EMC operating principles for identifying research and expertise
The Education Media Centre (EMC) aims to make education research more accessible to the media and the public. It offers authoritative, independent and accessible insights from education research in response to media and public interest and current research developments.
These principles guide the way the EMC engages with the education research community and identifies quality and relevant evidence/experts, drawn from a diverse and wide range of researchers.
1. Evidence-based perspectives – We aim to identify experts who are able to provide an authoritative perspective on a particular issue that is based on research evidence. They are encouraged not to report on policy, practice or personal knowledge where it cannot be coupled to reliable research evidence. If experts do express their personal views then it should be made clear that a personal view, rather than research evidence, is being reported.
2. Relevance to the issue – We aim to select researchers who can offer evidence-based perspectives which are relevant to the issue being considered. Limits on the relevance of the research to the specific context will be made clear (eg research is on the same topic but with a different age group).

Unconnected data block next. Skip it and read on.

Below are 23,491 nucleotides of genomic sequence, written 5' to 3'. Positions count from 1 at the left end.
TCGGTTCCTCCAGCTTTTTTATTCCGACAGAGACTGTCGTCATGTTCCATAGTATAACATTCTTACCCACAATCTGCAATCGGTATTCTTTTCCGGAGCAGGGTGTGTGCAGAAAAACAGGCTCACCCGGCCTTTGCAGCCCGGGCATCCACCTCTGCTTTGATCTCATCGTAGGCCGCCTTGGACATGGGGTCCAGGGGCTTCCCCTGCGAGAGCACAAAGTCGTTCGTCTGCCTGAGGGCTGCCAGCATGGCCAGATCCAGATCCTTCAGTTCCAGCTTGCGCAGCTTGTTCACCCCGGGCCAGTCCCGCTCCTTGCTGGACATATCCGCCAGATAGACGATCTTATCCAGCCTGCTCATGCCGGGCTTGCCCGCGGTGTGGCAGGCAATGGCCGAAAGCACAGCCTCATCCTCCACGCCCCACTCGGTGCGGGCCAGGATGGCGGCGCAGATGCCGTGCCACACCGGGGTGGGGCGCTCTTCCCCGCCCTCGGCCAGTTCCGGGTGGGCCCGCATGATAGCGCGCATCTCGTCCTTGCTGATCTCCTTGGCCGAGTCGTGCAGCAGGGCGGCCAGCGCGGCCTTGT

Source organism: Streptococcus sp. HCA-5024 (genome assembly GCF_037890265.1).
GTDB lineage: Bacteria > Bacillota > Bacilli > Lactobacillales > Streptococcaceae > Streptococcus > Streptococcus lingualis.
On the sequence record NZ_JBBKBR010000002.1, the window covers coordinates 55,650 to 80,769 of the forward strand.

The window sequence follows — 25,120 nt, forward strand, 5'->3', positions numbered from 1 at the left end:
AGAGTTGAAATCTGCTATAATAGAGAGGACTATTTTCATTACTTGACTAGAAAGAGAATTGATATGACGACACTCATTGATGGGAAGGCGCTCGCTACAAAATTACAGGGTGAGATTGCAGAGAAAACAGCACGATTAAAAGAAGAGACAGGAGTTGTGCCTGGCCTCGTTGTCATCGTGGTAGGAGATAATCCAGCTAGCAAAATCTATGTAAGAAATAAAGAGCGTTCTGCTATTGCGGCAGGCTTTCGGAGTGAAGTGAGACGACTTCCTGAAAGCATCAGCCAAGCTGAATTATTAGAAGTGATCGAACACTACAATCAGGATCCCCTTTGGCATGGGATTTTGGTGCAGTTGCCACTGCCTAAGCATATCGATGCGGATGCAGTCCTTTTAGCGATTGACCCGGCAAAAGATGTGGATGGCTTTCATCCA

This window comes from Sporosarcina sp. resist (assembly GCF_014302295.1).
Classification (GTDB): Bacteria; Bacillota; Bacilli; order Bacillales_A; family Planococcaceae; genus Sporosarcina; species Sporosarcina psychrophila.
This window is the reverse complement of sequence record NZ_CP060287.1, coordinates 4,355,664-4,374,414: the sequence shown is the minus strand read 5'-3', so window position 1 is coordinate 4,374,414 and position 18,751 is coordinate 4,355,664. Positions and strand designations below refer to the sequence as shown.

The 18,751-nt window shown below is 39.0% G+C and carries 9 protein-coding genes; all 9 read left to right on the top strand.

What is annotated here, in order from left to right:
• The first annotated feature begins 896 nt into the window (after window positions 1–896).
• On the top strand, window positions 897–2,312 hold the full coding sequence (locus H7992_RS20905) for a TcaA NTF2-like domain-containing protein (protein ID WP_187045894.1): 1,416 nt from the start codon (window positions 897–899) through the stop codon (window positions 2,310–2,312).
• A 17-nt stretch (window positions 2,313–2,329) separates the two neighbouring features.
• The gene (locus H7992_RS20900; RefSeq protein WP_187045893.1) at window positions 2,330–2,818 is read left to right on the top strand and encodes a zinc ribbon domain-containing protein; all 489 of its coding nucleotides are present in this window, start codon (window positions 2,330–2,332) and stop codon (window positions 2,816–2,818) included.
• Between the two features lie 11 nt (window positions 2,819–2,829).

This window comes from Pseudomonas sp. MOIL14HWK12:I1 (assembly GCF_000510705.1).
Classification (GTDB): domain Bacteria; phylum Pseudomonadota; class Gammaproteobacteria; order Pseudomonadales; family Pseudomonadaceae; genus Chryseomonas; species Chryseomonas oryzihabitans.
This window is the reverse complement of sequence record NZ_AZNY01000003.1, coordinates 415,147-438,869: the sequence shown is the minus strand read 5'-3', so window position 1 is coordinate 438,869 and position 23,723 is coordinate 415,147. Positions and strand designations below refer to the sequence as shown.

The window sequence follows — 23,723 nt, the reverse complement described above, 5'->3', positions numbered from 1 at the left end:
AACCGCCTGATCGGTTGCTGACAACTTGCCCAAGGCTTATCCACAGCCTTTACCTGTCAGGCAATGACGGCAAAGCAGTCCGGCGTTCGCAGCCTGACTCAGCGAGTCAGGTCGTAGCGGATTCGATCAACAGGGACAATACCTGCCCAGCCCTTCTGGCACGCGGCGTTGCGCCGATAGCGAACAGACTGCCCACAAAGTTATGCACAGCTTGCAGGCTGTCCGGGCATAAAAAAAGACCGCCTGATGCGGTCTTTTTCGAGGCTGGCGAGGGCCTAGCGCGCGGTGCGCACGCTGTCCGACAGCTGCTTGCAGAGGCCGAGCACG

3. Represent diversity – The aim of the EMC is to fairly represent the current state of the evidence base on any particular issue: so we embrace ambiguity rather than attempting to conceal it. We may provide a specific research perspective on an individual occasion, but we will try to contextualise it among other divergent views over time.
4. Generalists and specialists – research generalists – with a broad overview of a topic – and research specialists – with a narrower focus – can help us to comprehensive coverage of a topic.
5. Links to real-world practice – We welcome contributions from experts who can link their research to real-world practice.
6. Communication – We look for experts who can represent the research evidence clearly and articulately, in a manner that is accessible to a non-technical audience. We can provide training and support on media engagement.
7. Evidence is ‘fit for purpose’ – We aim to promote research evidence which is ‘fit for purpose’. We aim to consider a) the theoretical or ideological perspective generating the research evidence, b) the appropriateness of the method in relation to the question being addressed, c) the quality of the study and d) the scope and context of the research.
8. Nature of the reporting – We consider the thoroughness of research reports in terms of whether the evidence is a) a single study, b) synthesized by a systematic or narrative review, or c) the judgement of a specialist on the evidence.